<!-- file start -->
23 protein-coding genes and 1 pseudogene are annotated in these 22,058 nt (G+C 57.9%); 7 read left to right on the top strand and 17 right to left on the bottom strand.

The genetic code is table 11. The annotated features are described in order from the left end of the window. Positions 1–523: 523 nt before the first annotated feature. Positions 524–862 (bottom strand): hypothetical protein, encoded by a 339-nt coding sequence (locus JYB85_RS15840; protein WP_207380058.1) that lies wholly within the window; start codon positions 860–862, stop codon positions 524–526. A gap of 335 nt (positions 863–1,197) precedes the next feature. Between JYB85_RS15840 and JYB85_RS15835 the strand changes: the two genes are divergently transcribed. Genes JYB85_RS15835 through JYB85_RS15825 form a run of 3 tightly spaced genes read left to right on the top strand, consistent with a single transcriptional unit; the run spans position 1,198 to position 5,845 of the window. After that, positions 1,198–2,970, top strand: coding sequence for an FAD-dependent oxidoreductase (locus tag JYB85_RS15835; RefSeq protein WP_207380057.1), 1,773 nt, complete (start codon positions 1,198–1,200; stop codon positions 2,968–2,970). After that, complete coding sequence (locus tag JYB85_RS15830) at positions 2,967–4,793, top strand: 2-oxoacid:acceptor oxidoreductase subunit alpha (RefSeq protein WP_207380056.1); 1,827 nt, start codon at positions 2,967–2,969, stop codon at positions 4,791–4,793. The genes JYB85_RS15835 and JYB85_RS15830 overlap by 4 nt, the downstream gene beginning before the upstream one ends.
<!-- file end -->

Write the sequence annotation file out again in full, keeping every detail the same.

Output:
23 protein-coding genes and 1 pseudogene are annotated in these 22,058 nt (G+C 57.9%); 7 read left to right on the top strand and 17 right to left on the bottom strand.

The genetic code is table 11. The annotated features are described in order from the left end of the window. Positions 1–523: 523 nt before the first annotated feature. Positions 524–862 (bottom strand): hypothetical protein, encoded by a 339-nt coding sequence (locus JYB85_RS15840; protein WP_207380058.1) that lies wholly within the window; start codon positions 860–862, stop codon positions 524–526. A gap of 335 nt (positions 863–1,197) precedes the next feature. Between JYB85_RS15840 and JYB85_RS15835 the strand changes: the two genes are divergently transcribed. Genes JYB85_RS15835 through JYB85_RS15825 form a run of 3 tightly spaced genes read left to right on the top strand, consistent with a single transcriptional unit; the run spans position 1,198 to position 5,845 of the window. After that, positions 1,198–2,970, top strand: coding sequence for an FAD-dependent oxidoreductase (locus tag JYB85_RS15835; RefSeq protein WP_207380057.1), 1,773 nt, complete (start codon positions 1,198–1,200; stop codon positions 2,968–2,970). After that, complete coding sequence (locus tag JYB85_RS15830) at positions 2,967–4,793, top strand: 2-oxoacid:acceptor oxidoreductase subunit alpha (RefSeq protein WP_207380056.1); 1,827 nt, start codon at positions 2,967–2,969, stop codon at positions 4,791–4,793. The genes JYB85_RS15835 and JYB85_RS15830 overlap by 4 nt, the downstream gene beginning before the upstream one ends.